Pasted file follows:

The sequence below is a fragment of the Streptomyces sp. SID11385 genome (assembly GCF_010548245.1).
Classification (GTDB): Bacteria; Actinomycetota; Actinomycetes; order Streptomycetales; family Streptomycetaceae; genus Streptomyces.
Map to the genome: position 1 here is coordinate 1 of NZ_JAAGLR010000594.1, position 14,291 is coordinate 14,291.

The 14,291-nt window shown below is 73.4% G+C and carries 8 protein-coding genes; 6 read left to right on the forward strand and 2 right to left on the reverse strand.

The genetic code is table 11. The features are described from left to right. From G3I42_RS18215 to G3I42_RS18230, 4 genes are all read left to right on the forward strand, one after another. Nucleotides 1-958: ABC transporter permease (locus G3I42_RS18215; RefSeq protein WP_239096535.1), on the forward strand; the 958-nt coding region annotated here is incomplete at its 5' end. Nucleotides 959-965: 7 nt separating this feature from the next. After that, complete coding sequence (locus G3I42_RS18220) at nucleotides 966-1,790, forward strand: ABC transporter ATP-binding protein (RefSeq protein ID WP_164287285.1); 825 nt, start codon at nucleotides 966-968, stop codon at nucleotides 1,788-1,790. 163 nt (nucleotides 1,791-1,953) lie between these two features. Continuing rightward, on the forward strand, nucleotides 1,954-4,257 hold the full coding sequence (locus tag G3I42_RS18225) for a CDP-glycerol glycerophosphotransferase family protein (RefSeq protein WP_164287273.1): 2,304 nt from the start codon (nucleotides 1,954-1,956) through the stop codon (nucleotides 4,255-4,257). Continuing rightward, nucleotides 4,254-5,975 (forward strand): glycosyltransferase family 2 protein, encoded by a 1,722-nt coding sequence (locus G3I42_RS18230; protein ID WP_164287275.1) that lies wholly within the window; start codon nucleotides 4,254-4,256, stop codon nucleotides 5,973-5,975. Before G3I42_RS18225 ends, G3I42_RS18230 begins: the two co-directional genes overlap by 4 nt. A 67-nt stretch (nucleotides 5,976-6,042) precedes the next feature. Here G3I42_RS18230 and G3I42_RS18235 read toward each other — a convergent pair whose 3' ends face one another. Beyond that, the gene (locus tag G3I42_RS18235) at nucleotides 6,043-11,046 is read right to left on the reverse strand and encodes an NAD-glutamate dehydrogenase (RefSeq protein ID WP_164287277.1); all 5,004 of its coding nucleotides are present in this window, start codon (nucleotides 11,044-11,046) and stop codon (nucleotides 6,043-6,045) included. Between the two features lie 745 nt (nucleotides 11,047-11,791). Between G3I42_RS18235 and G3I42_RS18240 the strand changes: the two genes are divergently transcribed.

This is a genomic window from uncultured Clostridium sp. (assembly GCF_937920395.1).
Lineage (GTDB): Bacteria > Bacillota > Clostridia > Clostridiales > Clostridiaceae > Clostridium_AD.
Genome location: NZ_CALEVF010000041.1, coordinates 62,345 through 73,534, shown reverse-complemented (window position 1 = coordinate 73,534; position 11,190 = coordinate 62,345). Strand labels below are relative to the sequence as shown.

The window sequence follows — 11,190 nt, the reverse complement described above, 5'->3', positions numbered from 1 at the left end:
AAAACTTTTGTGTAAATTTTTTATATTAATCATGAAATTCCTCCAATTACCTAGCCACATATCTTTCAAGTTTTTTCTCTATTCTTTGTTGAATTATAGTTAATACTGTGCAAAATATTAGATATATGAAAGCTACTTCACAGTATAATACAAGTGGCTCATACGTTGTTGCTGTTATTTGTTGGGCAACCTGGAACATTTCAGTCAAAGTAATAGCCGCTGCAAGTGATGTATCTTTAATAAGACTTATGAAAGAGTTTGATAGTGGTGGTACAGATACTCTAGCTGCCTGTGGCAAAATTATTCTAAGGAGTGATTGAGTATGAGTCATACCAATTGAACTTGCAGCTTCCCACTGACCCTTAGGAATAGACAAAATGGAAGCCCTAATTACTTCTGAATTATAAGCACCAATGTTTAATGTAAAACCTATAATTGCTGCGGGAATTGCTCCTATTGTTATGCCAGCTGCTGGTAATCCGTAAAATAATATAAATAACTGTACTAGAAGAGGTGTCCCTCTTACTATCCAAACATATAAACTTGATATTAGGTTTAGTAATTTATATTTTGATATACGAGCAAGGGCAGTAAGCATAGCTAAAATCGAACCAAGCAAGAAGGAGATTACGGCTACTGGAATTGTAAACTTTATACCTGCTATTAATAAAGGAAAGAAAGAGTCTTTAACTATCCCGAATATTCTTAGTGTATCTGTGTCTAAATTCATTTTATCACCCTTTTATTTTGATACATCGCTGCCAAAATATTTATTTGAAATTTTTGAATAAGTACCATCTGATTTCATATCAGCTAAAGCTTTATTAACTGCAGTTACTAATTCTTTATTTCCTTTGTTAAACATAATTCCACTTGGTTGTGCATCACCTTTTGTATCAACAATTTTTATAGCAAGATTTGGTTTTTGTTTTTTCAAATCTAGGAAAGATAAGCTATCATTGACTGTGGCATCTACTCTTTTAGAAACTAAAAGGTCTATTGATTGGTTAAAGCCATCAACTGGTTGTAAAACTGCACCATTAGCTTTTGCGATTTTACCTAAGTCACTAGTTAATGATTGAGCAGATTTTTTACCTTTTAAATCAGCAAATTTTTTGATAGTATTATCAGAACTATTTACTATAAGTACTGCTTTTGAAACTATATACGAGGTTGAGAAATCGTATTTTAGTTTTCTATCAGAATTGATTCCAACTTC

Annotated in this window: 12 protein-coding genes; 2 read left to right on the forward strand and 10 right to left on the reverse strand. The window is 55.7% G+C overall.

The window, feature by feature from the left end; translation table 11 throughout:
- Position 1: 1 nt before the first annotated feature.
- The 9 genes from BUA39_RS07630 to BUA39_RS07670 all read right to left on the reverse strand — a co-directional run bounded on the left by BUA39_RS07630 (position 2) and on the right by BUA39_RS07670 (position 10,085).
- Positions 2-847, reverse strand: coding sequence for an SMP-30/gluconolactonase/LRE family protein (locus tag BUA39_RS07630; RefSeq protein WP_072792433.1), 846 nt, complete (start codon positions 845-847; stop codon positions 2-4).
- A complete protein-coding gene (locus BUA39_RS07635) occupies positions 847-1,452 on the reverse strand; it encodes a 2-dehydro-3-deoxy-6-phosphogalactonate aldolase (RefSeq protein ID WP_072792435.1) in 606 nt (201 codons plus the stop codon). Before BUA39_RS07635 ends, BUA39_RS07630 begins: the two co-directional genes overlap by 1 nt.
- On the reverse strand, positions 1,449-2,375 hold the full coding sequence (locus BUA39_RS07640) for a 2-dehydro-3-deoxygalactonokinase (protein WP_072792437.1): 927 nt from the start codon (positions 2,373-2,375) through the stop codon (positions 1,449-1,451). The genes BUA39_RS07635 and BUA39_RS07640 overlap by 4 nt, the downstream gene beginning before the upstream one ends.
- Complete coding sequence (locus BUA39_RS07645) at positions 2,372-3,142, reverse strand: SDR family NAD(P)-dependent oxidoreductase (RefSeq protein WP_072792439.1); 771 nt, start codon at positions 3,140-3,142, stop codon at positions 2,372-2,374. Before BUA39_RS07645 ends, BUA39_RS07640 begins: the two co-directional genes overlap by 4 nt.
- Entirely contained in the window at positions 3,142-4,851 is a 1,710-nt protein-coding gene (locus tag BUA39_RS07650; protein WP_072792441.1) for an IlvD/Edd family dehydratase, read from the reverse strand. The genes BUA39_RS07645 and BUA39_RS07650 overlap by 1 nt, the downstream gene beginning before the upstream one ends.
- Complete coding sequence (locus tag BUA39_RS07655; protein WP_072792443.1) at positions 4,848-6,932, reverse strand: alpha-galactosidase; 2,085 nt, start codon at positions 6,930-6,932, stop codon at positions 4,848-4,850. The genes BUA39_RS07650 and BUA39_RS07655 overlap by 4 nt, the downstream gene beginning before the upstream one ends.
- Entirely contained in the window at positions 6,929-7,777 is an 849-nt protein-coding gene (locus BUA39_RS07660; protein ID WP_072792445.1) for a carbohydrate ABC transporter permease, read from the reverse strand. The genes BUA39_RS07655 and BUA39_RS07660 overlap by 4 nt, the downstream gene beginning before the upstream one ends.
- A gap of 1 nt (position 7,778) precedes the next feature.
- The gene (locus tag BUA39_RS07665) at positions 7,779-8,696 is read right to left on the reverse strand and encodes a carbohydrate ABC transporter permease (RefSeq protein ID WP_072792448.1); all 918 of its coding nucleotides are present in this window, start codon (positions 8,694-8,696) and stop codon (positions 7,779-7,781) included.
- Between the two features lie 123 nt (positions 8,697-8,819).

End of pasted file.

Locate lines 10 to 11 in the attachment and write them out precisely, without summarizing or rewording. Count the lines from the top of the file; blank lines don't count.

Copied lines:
AAAACTTTTGTGTAAATTTTTTATATTAATCATGAAATTCCTCCAATTACCTAGCCACATATCTTTCAAGTTTTTTCTCTATTCTTTGTTGAATTATAGTTAATACTGTGCAAAATATTAGATATATGAAAGCTACTTCACAGTATAATACAAGTGGCTCATACGTTGTTGCTGTTATTTGTTGGGCAACCTGGAACATTTCAGTCAAAGTAATAGCCGCTGCAAGTGATGTATCTTTAATAAGACTTATGAAAGAGTTTGATAGTGGTGGTACAGATACTCTAGCTGCCTGTGGCAAAATTATTCTAAGGAGTGATTGAGTATGAGTCATACCAATTGAACTTGCAGCTTCCCACTGACCCTTAGGAATAGACAAAATGGAAGCCCTAATTACTTCTGAATTATAAGCACCAATGTTTAATGTAAAACCTATAATTGCTGCGGGAATTGCTCCTATTGTTATGCCAGCTGCTGGTAATCCGTAAAATAATATAAATAACTGTACTAGAAGAGGTGTCCCTCTTACTATCCAAACATATAAACTTGATATTAGGTTTAGTAATTTATATTTTGATATACGAGCAAGGGCAGTAAGCATAGCTAAAATCGAACCAAGCAAGAAGGAGATTACGGCTACTGGAATTGTAAACTTTATACCTGCTATTAATAAAGGAAAGAAAGAGTCTTTAACTATCCCGAATATTCTTAGTGTATCTGTGTCTAAATTCATTTTATCACCCTTTTATTTTGATACATCGCTGCCAAAATATTTATTTGAAATTTTTGAATAAGTACCATCTGATTTCATATCAGCTAAAGCTTTATTAACTGCAGTTACTAATTCTTTATTTCCTTTGTTAAACATAATTCCACTTGGTTGTGCATCACCTTTTGTATCAACAATTTTTATAGCAAGATTTGGTTTTTGTTTTTTCAAATCTAGGAAAGATAAGCTATCATTGACTGTGGCATCTACTCTTTTAGAAACTAAAAGGTCTATTGATTGGTTAAAGCCATCAACTGGTTGTAAAACTGCACCATTAGCTTTTGCGATTTTACCTAAGTCACTAGTTAATGATTGAGCAGATTTTTTACCTTTTAAATCAGCAAATTTTTTGATAGTATTATCAGAACTATTTACTATAAGTACTGCTTTTGAAACTATATACGAGGTTGAGAAATCGTATTTTAGTTTTCTATCAGAATTGATTCCAACTTC

Annotated in this window: 12 protein-coding genes; 2 read left to right on the forward strand and 10 right to left on the reverse strand. The window is 55.7% G+C overall.